By Gina Yarbrough
SAN DIEGO—After spending nearly two hours in closed session Friday, 7 of the 9 San Diego city council members have voted unanimously to approve a deal with embattled Mayor Bob Filner. The settlement included the resignation of the mayor.
Under the settlement, the city agrees to pay for 70 year-old Filner’s legal defense up to $98,000, should he decides to hire a attorney to defend him in lawsuits filed against him. The city also will jointly pay for his legal defense from a lawsuit filed against him by his former communications director Irene McCormack Jackson. The city can seek reimbursement from Filner for any damages filed against them.
On Wednesday, a tentative deal was reached between Filner’s lawyers and city of San Diego. Retired federal Judge J. Lawrence Irving led the talks during three days of intense negotiations.
Filner, who was accused by 18 women of sexual harassment, will spend his last day in office August 30 at 5 p.m. Council President Todd Gloria will serve as interim mayor until a special election is held within 90 days.
Prior to voting for the agreement, the council-minus Council Members Myrtle Cole and Scott Sherman who are on vacation-heard public comments from 40 people.
Stampp Corbin, one of three organizers of the Filner recall effort, chastised the city council for its handling of the Filner scandal.
“I will give you tough love. You have failed us,” Corbin told the council. “What we have is a media circus.”
Enrique Morones, founder of immigrant-rights organization, Border Angels, and a Filner supporter, called the city’s treatment of Filner “a public lynching.”
“We have seen overwhelming majority of San Diegans tired of this circus of the public execution that is taking place,” Morones said. “We demand due process for the mayor.”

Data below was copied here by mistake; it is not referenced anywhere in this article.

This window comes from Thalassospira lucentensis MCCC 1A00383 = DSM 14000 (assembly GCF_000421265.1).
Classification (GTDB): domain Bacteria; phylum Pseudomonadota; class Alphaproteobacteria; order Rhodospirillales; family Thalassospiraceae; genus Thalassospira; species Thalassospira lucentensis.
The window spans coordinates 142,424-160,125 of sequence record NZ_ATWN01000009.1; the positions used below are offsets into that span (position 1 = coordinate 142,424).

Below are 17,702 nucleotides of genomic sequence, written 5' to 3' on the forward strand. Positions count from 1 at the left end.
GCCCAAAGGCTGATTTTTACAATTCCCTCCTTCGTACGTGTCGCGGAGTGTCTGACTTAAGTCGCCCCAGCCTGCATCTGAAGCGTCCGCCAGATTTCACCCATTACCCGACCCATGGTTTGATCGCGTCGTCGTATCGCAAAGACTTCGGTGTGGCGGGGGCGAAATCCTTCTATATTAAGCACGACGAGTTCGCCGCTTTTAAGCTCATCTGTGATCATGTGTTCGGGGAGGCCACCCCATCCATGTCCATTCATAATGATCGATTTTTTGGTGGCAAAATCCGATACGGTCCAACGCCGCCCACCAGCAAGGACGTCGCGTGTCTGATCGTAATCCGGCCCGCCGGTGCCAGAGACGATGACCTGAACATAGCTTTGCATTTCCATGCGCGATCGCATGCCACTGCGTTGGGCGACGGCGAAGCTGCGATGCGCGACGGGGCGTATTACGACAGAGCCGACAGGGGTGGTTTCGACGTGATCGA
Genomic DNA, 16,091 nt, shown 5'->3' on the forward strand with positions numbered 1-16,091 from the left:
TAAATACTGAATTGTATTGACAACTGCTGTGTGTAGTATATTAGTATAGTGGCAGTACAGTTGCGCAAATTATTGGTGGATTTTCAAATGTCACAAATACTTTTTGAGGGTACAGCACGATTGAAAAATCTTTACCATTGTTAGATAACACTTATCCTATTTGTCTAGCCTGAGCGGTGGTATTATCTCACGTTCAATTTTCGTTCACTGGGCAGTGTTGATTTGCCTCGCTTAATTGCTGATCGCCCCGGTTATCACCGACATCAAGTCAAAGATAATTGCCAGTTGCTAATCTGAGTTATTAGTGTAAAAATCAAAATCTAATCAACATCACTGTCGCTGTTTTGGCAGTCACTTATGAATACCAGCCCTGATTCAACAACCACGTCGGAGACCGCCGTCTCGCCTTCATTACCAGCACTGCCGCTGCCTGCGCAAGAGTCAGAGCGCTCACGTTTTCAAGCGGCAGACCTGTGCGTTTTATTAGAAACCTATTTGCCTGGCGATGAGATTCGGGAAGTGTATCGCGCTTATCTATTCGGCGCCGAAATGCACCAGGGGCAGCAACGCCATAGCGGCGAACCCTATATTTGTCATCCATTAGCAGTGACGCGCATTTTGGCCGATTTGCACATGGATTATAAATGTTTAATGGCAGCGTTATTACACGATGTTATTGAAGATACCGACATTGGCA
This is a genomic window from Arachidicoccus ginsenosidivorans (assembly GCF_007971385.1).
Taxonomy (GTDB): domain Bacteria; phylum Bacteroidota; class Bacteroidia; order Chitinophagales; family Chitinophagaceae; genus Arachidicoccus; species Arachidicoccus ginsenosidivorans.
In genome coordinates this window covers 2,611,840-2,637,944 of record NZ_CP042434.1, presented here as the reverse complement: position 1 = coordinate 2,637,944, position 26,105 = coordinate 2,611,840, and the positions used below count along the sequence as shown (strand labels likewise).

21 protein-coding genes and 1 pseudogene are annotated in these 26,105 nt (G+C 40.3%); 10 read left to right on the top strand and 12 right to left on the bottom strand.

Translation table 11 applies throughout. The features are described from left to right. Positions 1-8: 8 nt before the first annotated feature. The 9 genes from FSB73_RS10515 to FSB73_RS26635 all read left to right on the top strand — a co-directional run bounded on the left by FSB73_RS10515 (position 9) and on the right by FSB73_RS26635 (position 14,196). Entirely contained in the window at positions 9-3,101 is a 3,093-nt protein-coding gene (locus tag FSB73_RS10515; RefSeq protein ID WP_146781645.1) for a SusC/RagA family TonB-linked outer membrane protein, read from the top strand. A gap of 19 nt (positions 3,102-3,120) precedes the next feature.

Laura Fink, who accused Filner of groping her at a campaign fundraiser, told the council that Filner must resign.
“I stand shoulder to shoulder with the other women who have come forward asking the mayor to resign,” Fink said. “I hope that you will consider the nature and degree of the deplorable behavior the mayor that has exhibited and the havoc he has wreaked on the lives of his victims and this beautiful city.”
Kathleen Harmon, a community activist and Filner supporter, echoed what many Filner supporters were asking the council-due process.
“This is a man who we should not be sending away like we are,” Harmon said. “I want to go on record to say thank you Bob. Let go and let God cause he’s your judge and he knows just what you have in your heart.”
Filner arrived at the chamber shortly after the council voted to approve his settlement. He stood up and addressed the council and his supporters in the chamber.
“I would say thank you all for being here but obviously it’s not a happy time for any of us. Not for the city of San Diego, not for those who are represented,” Filner said. “From my own heart in causing all this I offer deep apologizes. The city should not have been put through this. My own personal failures were responsible and I apologize.”
Filner, a former Democratic congressman, also apologized to the 18 women who accused him of sexual harassment, but continued to deny that he never sexually harassed anyone.
“To all the women that I offended, I had no intention to be offensive, to violate any physical or emotional space. I was trying to establish personal relationships, but the combination of awkwardness and hubris led to behavior that many found offensive,” Filner said.
In his speech, Filner criticized the council for demanding his resignation without due process, took shots at the media, accusing both of them of promoting a “lynch mob” mentality.
“I have to caution the council about one thing. I started my political career facing lynch mobs, but I think we have just faced one here in San Diego. And you’re going to have to deal with that,” Filner said. “Not one allegation has ever been independently verified by a court. But there’s a hysteria that has been created, that many of you helped to feed. It’s the hysteria of a lynch mob.”
Filner still faces legal battles after his resignation. The Sheriff’s Department opened a hotline for complaints of sexual misconduct against outgoing mayor, and the California attorney general also launched a criminal investigation.